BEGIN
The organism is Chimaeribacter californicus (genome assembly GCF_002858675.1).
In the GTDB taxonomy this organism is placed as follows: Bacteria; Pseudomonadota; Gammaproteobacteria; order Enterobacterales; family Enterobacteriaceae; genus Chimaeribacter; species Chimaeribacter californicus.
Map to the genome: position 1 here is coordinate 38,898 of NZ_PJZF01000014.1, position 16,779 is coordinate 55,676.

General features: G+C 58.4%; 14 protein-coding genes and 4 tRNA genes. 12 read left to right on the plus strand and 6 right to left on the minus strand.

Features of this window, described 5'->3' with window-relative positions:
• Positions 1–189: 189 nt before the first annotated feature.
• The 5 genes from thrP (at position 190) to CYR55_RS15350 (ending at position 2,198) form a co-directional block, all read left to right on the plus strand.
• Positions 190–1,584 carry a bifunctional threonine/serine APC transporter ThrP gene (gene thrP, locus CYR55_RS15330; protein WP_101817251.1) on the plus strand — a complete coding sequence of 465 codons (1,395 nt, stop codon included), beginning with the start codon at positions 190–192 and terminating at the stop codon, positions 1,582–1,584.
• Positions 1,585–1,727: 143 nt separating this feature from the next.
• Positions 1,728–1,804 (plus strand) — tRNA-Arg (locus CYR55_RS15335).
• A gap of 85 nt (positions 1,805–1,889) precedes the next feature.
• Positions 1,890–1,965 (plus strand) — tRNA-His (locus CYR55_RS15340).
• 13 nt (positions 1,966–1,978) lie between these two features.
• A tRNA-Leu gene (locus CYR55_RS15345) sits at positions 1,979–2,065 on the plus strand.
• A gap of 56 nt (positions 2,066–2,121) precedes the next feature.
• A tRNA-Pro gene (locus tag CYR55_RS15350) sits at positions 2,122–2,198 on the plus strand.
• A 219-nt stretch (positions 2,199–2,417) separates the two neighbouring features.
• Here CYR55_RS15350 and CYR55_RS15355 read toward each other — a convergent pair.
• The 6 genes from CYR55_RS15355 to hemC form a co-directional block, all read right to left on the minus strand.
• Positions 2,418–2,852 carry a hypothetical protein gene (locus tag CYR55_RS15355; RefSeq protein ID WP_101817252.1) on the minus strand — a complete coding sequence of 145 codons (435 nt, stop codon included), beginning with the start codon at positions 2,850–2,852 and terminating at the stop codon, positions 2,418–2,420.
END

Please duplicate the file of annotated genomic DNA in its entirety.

The organism is Chimaeribacter californicus (genome assembly GCF_002858675.1).
In the GTDB taxonomy this organism is placed as follows: Bacteria; Pseudomonadota; Gammaproteobacteria; order Enterobacterales; family Enterobacteriaceae; genus Chimaeribacter; species Chimaeribacter californicus.
Map to the genome: position 1 here is coordinate 38,898 of NZ_PJZF01000014.1, position 16,779 is coordinate 55,676.

General features: G+C 58.4%; 14 protein-coding genes and 4 tRNA genes. 12 read left to right on the plus strand and 6 right to left on the minus strand.

Features of this window, described 5'->3' with window-relative positions:
• Positions 1–189: 189 nt before the first annotated feature.
• The 5 genes from thrP (at position 190) to CYR55_RS15350 (ending at position 2,198) form a co-directional block, all read left to right on the plus strand.
• Positions 190–1,584 carry a bifunctional threonine/serine APC transporter ThrP gene (gene thrP, locus CYR55_RS15330; protein WP_101817251.1) on the plus strand — a complete coding sequence of 465 codons (1,395 nt, stop codon included), beginning with the start codon at positions 190–192 and terminating at the stop codon, positions 1,582–1,584.
• Positions 1,585–1,727: 143 nt separating this feature from the next.
• Positions 1,728–1,804 (plus strand) — tRNA-Arg (locus CYR55_RS15335).
• A gap of 85 nt (positions 1,805–1,889) precedes the next feature.
• Positions 1,890–1,965 (plus strand) — tRNA-His (locus CYR55_RS15340).
• 13 nt (positions 1,966–1,978) lie between these two features.
• A tRNA-Leu gene (locus CYR55_RS15345) sits at positions 1,979–2,065 on the plus strand.
• A gap of 56 nt (positions 2,066–2,121) precedes the next feature.
• A tRNA-Pro gene (locus tag CYR55_RS15350) sits at positions 2,122–2,198 on the plus strand.
• A 219-nt stretch (positions 2,199–2,417) separates the two neighbouring features.
• Here CYR55_RS15350 and CYR55_RS15355 read toward each other — a convergent pair.
• The 6 genes from CYR55_RS15355 to hemC form a co-directional block, all read right to left on the minus strand.
• Positions 2,418–2,852 carry a hypothetical protein gene (locus tag CYR55_RS15355; RefSeq protein ID WP_101817252.1) on the minus strand — a complete coding sequence of 145 codons (435 nt, stop codon included), beginning with the start codon at positions 2,850–2,852 and terminating at the stop codon, positions 2,418–2,420.